Several previous reports have described higher rates of association of cancer with DM than those observed in the normal population (Fig. 47).
Skin rash in the V neck region of a patient with paraneoplastic myositis. A limited degree of inflammation is seen around the blood vessels in the perimysium.
The frequency of association varied based on the patient groups studied and ranged between 9 and 42%. Clinical features of DM showing a high rate of association with cancer (risk factors) included advanced age, male sex, severe skin changes with necrosis or ulcers resistant to treatment, histopathological changes of vasculitis with leukoclastic phenomenon observed in muscle specimens, and involvement of distal, respiratory or bulbar muscles. In contrast, features of DM showing a low rate of association with cancer (non-risk factors) included interstitial pneumonitis, arthropathy, Raynaud phenomenon, cardiomyopathy, fever, anti-nuclear antigen positivity on serological examination, and lymphopenia, all suggesting an association with connective tissue disease (Zahr, 2011).
In contrast to DM, PM has been reported to be unassociated with cancer. However, a moderate but significant association (5–18%) was reported by some studies (Sigurgeirsson, 1992). A study from Australia reported that the rate of association with cancer was 2-fold （1.4–2.7）higher than that in the general population in patients diagnosed with PM based on muscle biopsy (Buchbinder, 2001). Studies from Taiwan have reported that patients with PM show a higher rate of association with cancer, particularly nasopharyngeal carcinoma (Huang, 2009). Data regarding JDM are sparse in the available literature; however, a low association with malignancy is reported. A limitation of these studies was that in many of these studies the diagnosis of PM was based on the Bohan and Peter (1975ab) criteria, which might not have excluded probable DM without skin rash (Dalakas, 2003) and immune mediated necrotizing myopathies (IMNM).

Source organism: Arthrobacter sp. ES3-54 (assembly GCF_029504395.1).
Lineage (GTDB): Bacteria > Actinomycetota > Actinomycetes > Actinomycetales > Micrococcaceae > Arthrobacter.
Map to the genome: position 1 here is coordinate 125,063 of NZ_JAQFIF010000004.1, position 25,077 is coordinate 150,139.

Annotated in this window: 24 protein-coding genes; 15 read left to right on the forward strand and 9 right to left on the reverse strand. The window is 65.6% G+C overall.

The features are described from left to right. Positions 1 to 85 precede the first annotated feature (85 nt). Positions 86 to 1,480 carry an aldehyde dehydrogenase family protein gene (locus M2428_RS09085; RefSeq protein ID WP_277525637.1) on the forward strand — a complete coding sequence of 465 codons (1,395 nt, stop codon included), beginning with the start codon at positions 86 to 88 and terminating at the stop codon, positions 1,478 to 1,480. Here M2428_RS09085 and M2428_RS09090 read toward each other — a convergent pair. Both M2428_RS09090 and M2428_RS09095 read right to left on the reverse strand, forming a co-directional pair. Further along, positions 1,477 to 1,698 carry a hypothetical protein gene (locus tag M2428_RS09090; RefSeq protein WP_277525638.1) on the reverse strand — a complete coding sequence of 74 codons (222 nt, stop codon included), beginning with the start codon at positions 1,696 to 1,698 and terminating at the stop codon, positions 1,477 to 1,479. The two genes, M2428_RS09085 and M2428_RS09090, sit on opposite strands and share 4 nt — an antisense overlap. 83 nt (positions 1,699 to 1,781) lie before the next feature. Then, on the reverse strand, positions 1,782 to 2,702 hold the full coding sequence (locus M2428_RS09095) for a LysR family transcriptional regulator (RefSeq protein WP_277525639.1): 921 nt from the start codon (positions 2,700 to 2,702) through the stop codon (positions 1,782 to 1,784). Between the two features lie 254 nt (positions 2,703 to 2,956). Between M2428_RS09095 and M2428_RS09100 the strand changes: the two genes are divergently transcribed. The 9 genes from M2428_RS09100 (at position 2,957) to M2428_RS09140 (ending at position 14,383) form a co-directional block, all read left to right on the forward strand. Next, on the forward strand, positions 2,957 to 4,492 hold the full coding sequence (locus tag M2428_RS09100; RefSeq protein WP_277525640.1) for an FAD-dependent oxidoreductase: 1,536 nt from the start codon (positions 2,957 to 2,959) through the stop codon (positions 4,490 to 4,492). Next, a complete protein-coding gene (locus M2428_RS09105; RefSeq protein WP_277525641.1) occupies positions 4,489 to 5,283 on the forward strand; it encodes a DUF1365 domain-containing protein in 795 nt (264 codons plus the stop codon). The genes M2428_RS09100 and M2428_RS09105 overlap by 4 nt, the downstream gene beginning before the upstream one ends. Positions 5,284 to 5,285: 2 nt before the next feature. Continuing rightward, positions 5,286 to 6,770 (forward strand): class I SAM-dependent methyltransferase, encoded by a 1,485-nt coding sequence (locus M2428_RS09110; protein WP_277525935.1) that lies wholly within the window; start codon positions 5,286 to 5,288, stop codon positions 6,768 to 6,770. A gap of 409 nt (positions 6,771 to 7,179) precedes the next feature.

Detection of antibodies is important for the diagnosis of cancer-associated myositis (CAM). A high association with cancer is reported in patients with IMNM, both in patients with anti-signal recognition particle (SRP) and anti-3-hydroxy-3-methylglutaryl-coenzyme A reductase (HMGCR) antibodies. Targoff et al. (2006) reported an antibody against a protein of molecular weight 155 kDa, which they proposed was a transcriptional intermediary factor-1 gamma (TIF1γ). To date, this antibody remains the most important marker for CAM with sensitivity of 78% and specificity of 89% (Trallero-Araguas, 2012). The anti-nuclear matrix protein 2 (NXP2) antibody shows a positivity rate of 17% compared with 38% of the anti-TIF1-γ antibody (Fiorentino, 2013). In Japan, the anti-NXP2 antibody showed a positivity rate of 1.6% in patients with DM and PM. An association with cancer was observed in 29% of patients with DM with a positive anti-NXP2 antibody (Ichimura, 2012).
Usually, CAM is indistinguishable from DM without cancer solely based on histopathological examination of muscle specimens. However, CAM tends to show insignificant inflammation and frequent necrotic fibers in both perifascicular and endomysial regions. Several case reports have described IBM associated with cancer, although whether the association rate is significantly higher than that observed in the general population remains unconfirmed.